The genre that preys on the subconscious is more varied and interesting that it is frequently given credit for.
Michael Crummey talks fiction, Newfoundland, and landscape: “I had lived in Labrador for a while and I had the very real sense that this place could kill you.”
Jill Ciment‘s novel begins as a courtroom thriller, but transforms into a fraught examination of desire and culpability.
John Rechy’s 1963 debut novel is simultaneously a product of its time and somehow outside of time altogether.
Jung Young Moon’s novel eschews traditional notions of plot, character, and conflict in favour of a digressive dreamscape.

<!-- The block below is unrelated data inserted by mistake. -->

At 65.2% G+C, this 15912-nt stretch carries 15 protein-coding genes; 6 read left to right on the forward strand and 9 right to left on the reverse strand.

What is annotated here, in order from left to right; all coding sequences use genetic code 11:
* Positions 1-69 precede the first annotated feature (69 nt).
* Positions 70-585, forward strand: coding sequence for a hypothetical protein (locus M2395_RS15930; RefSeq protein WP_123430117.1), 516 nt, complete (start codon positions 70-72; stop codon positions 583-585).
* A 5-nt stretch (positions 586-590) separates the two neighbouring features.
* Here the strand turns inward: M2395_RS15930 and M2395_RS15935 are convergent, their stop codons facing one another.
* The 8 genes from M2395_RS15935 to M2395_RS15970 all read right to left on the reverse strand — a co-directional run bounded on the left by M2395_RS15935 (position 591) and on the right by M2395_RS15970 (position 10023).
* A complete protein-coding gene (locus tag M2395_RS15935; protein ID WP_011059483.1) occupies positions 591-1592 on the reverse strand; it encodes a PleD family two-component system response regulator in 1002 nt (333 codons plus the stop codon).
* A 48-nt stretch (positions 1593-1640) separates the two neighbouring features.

The American crime writer Don Winslow opened the 2019 Toronto International Festival of authors with an insightful conversation about writing, genre, and the U.S. war on drugs.
Kevin Barry’s third novel features two career criminals waiting at a seedy Spanish port for the arrival of the estranged daughter of one of them.